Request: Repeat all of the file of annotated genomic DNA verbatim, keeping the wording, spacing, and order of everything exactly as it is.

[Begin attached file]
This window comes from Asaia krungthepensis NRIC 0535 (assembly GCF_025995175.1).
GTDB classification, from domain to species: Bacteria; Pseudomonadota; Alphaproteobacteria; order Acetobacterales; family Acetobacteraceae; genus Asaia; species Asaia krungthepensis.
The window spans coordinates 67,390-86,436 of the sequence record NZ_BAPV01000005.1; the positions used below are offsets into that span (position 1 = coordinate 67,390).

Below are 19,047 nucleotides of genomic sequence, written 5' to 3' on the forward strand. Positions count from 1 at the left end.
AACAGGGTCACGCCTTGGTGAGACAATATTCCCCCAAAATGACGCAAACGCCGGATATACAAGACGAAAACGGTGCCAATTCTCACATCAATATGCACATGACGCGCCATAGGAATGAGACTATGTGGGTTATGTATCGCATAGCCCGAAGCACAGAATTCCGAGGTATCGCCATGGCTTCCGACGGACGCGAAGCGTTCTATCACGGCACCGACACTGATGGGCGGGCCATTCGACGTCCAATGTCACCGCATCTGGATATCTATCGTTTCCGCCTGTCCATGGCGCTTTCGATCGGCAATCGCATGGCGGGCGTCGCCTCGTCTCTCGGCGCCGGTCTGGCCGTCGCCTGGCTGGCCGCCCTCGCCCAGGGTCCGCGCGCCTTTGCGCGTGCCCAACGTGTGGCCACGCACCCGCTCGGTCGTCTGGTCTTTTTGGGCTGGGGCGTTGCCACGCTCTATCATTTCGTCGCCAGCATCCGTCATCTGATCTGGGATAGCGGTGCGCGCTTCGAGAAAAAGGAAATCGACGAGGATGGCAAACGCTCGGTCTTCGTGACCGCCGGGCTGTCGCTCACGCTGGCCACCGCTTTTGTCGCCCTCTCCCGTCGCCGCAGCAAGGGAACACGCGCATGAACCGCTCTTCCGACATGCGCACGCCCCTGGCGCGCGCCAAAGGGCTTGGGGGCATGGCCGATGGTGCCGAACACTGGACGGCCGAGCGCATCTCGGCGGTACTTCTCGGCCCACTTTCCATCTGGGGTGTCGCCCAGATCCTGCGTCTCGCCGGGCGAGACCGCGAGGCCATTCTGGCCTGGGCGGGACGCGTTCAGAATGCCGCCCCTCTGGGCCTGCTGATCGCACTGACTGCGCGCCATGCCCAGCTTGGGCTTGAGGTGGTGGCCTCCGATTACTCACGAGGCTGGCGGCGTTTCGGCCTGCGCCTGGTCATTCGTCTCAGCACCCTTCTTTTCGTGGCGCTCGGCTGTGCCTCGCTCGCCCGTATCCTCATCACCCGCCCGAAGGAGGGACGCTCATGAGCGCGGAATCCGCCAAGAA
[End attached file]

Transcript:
This window comes from Asaia krungthepensis NRIC 0535 (assembly GCF_025995175.1).
GTDB classification, from domain to species: Bacteria; Pseudomonadota; Alphaproteobacteria; order Acetobacterales; family Acetobacteraceae; genus Asaia; species Asaia krungthepensis.
The window spans coordinates 67,390-86,436 of the sequence record NZ_BAPV01000005.1; the positions used below are offsets into that span (position 1 = coordinate 67,390).

Below are 19,047 nucleotides of genomic sequence, written 5' to 3' on the forward strand. Positions count from 1 at the left end.
AACAGGGTCACGCCTTGGTGAGACAATATTCCCCCAAAATGACGCAAACGCCGGATATACAAGACGAAAACGGTGCCAATTCTCACATCAATATGCACATGACGCGCCATAGGAATGAGACTATGTGGGTTATGTATCGCATAGCCCGAAGCACAGAATTCCGAGGTATCGCCATGGCTTCCGACGGACGCGAAGCGTTCTATCACGGCACCGACACTGATGGGCGGGCCATTCGACGTCCAATGTCACCGCATCTGGATATCTATCGTTTCCGCCTGTCCATGGCGCTTTCGATCGGCAATCGCATGGCGGGCGTCGCCTCGTCTCTCGGCGCCGGTCTGGCCGTCGCCTGGCTGGCCGCCCTCGCCCAGGGTCCGCGCGCCTTTGCGCGTGCCCAACGTGTGGCCACGCACCCGCTCGGTCGTCTGGTCTTTTTGGGCTGGGGCGTTGCCACGCTCTATCATTTCGTCGCCAGCATCCGTCATCTGATCTGGGATAGCGGTGCGCGCTTCGAGAAAAAGGAAATCGACGAGGATGGCAAACGCTCGGTCTTCGTGACCGCCGGGCTGTCGCTCACGCTGGCCACCGCTTTTGTCGCCCTCTCCCGTCGCCGCAGCAAGGGAACACGCGCATGAACCGCTCTTCCGACATGCGCACGCCCCTGGCGCGCGCCAAAGGGCTTGGGGGCATGGCCGATGGTGCCGAACACTGGACGGCCGAGCGCATCTCGGCGGTACTTCTCGGCCCACTTTCCATCTGGGGTGTCGCCCAGATCCTGCGTCTCGCCGGGCGAGACCGCGAGGCCATTCTGGCCTGGGCGGGACGCGTTCAGAATGCCGCCCCTCTGGGCCTGCTGATCGCACTGACTGCGCGCCATGCCCAGCTTGGGCTTGAGGTGGTGGCCTCCGATTACTCACGAGGCTGGCGGCGTTTCGGCCTGCGCCTGGTCATTCGTCTCAGCACCCTTCTTTTCGTGGCGCTCGGCTGTGCCTCGCTCGCCCGTATCCTCATCACCCGCCCGAAGGAGGGACGCTCATGAGCGCGGAATCCGCCAAGAA